Chondroblastomas, also referred as Codman tumours, are rare benign cartilaginous neoplasms that characteristically arise in the epiphysis or apophysis of a long bone in young patients. Despite being rare, they are one of the most frequently encountered benign epiphyseal neoplasms in skeletally immature patients.
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Chondroblastomas represent less than 1% of all primary bone tumours, occurring predominantly in young patients (<20 years of age) 7. There is a male predilection 7.
Clinical presentation is non-specific and may include joint pain, muscle wasting, tenderness, and swelling/local mass.
Malignant transformation has been seen in a small proportion of cases, with local and vascular invasion, and distant metastases.
Aneurysmal bone cysts can be seen secondarily to underlying chondroblastoma.
Microscopically they are composed of chondroblasts (no surprise there), chondroid matrix, cartilage with occasional giant multinucleated cells (which may lead to the incorrect diagnosis of giant cell tumour).
Calcium deposition surrounding the chondroblasts, which are typically polyhedral shape, results in typical "chicken-wire calcification" (pathognomonic) 7,10.
Chondroblastomas most frequently arise in the epiphyses of long bones, with 70% occurring in the humerus (most frequent), femur and tibia 9. Approximately 10% are found in the hands and feet 7.
Chondroblastomas are seen as well defined lucent lesions, with either smooth or lobulated margins and a thin sclerotic rim, arising eccentrically in the epiphysis of long tubular bone such as the femur, humerus, or tibia or apophysis such as greater trochanter, greater tuberosity, calcaneus or talus. Internal calcifications can be seen in 40-60% of cases 7,9. A joint effusion is seen in one-third of patients. They range in size from 1-10 cm, with most being 3-4 cm at diagnosis 10.
CT demonstrates the plain film findings with better delineation of the relationship to the growth plate and articular surface. Solid periosteal reaction (seen in up to 50% of cases) and internal calcification (calcified matrix seen in ~50% of cases) and cortical breach are also more easily appreciated 7-8. Endosteal scalloping may be seen 10.
MRI is ideal for the evaluation of transphyseal or transcortical extension, and for demonstrating associated surrounding bone marrow and soft tissue oedema, which is seen in a large proportion of cases 5,7.
These lesions have signal typical of cartilage:
- T1: lesion itself is of low to intermediate signal
- T2/STIR: lesion is of intermediate to high signal
Fluid-fluid levels may occasionally be seen (see fluid-fluid level containing bone lesions) presumably due to an associated aneurysmal bone cyst 4.
Treatment and prognosis
Treatment typically consists of curettage and packing of the resulting cavity with either bone or bone cement (polymethylmethacrylate). Radiofrequency ablation has also been used 7.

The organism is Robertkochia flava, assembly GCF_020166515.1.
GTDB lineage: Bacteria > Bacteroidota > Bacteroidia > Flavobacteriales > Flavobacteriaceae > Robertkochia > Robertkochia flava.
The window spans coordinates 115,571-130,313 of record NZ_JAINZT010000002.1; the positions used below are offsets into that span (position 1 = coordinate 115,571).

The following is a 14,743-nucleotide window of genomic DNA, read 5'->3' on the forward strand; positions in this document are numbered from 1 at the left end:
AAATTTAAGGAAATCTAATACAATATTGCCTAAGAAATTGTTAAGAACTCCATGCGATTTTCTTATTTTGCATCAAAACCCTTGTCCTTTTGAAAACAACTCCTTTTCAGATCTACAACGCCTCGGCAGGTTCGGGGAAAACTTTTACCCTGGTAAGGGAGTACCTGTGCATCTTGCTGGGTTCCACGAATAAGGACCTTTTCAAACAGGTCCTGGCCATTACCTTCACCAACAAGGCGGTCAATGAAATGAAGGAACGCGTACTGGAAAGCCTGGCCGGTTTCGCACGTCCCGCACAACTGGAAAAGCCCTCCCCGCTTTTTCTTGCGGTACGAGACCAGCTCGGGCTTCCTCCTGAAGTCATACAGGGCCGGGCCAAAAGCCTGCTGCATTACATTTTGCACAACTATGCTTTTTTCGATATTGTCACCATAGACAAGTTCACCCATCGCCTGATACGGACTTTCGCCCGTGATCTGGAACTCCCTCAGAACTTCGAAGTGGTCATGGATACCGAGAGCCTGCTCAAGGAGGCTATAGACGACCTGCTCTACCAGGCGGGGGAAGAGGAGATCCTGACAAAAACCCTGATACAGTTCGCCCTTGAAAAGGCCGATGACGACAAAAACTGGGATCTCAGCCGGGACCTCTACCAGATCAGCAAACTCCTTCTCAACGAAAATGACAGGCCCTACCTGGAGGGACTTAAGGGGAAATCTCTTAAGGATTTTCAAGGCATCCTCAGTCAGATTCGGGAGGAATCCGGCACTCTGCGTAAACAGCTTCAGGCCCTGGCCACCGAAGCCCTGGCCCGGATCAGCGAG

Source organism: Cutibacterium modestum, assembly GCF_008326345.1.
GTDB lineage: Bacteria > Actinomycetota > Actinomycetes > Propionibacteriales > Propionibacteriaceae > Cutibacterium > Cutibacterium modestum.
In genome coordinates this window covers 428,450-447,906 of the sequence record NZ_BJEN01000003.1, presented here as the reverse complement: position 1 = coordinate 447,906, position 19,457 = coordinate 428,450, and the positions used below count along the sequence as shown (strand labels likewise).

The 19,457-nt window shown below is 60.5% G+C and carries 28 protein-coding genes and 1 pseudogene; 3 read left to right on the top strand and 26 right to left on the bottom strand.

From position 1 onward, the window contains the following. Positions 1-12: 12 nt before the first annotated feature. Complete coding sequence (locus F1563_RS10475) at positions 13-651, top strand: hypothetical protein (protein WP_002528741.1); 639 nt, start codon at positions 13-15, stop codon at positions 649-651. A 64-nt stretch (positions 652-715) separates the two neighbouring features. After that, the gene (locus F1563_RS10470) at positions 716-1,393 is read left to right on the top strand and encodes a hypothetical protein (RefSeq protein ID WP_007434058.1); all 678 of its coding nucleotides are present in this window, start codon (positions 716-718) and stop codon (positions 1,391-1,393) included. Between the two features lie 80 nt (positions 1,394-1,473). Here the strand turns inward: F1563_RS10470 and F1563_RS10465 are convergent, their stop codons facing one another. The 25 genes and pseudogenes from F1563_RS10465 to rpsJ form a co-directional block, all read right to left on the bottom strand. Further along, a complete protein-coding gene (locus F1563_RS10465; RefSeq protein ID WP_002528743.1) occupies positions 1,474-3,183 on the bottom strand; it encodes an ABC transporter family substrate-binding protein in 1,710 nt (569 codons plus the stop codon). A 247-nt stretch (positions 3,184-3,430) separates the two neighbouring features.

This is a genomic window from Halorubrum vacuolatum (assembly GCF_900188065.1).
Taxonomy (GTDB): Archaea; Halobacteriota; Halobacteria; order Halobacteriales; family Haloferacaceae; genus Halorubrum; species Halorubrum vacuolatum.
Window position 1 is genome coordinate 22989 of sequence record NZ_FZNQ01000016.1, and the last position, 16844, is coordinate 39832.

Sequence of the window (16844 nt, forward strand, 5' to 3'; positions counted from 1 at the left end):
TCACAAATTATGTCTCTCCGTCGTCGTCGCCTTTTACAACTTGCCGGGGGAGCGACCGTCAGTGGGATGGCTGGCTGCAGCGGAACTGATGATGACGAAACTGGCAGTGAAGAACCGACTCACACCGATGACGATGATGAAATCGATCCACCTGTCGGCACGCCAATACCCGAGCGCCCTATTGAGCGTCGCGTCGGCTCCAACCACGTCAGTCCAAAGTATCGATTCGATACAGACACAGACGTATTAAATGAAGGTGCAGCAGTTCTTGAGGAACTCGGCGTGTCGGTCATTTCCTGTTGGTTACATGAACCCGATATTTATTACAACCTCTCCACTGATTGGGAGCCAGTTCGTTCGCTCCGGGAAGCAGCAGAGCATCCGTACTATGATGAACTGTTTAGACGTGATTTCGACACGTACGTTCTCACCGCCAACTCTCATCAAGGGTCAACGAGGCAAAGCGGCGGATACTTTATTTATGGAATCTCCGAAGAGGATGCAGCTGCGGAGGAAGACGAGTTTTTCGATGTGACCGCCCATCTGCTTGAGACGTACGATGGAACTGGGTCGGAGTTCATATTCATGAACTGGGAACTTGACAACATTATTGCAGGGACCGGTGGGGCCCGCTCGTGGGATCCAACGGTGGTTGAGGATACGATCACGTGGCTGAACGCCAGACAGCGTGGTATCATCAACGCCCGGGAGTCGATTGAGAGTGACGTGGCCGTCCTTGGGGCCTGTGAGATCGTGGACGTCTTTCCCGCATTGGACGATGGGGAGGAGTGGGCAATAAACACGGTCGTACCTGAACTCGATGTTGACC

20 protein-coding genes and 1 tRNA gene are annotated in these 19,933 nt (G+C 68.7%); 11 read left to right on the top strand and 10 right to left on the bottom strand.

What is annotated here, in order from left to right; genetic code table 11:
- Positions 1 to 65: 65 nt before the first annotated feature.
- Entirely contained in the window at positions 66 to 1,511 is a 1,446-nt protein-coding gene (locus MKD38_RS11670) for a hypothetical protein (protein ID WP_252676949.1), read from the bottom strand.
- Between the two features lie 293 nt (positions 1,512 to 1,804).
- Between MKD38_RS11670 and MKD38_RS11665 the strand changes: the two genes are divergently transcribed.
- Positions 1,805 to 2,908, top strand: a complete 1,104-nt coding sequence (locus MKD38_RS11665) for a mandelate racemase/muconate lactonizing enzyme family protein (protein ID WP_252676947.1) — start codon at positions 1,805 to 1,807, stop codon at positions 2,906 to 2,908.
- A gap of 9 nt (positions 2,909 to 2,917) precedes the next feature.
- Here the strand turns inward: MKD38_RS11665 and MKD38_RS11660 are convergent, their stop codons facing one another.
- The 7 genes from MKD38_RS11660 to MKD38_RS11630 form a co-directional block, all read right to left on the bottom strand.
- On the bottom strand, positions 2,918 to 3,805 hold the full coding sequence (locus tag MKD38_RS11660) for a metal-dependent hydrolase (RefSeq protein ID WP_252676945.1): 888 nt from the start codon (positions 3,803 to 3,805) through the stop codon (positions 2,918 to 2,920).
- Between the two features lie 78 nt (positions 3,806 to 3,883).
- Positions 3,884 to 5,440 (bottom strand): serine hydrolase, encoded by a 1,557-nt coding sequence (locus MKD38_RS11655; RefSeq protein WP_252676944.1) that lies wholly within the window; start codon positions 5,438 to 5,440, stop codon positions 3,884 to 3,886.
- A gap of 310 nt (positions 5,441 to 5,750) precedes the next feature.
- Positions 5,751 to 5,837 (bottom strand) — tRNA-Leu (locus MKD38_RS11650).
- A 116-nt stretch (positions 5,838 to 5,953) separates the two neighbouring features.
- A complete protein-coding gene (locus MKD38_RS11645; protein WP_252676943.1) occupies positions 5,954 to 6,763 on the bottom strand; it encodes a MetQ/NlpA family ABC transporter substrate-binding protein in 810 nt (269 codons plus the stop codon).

Unfortunately due to their proximity to the articular surface and growth plate complete eradication is difficult. As a result recurrence rates are relatively high (8-20%), and injury to the growth plate may result in growth arrest and limb-length discrepancy 7.
Complications associated with chondroblastomas include pathologic fractures and rarely, malignant transformation and pulmonary metastasis 6.
History and etymology
In 1931, this lesion was described by Ernest Armory Codman (1869-1940), American physician, as an epiphyseal chondromatous giant cell tumor of the proximal humerus, hence the term Codman Tumor 11.
In 1942, Henry L. Jaffe (1896-1979) and Louis Lichtenstein (1906-1977), American physicians and pathologists, designated this tumor as a benign chondroblastoma of bone 12.
The differential is that of other lesions which have a predilection for the epiphysis or apophysis (see differential for an epiphyseal lesion). Specific lesions to be considered include 10:
- clear cell chondrosarcoma: see chondroblastoma vs. clear cell chondrosarcoma
- osteomyelitis with abscess, e.g. Brodie abscess
- intraosseous ganglion
- giant cell tumour: older age group (closed physis)
The differential diagnosis for bone tumours is dependent on the age of the patient, with a very different set of differentials for the paediatric patient.
- bone-forming tumours
- chondromyxoid fibroma
- fibrous bone lesions
- bone marrow tumours
- other bone tumours or tumour-like lesions
- aneurysmal bone cyst
- benign fibrous histiocytoma
- giant cell tumour of bone
- Gorham massive osteolysis
- haemophilic pseudotumour
- intradiploic epidermoid cyst
- intraosseous lipoma
- cockade sign
- musculoskeletal angiosarcoma
- musculoskeletal haemangiopericytoma
- primary intraosseous haemangioma
- simple bone cyst
- impending fracture risk
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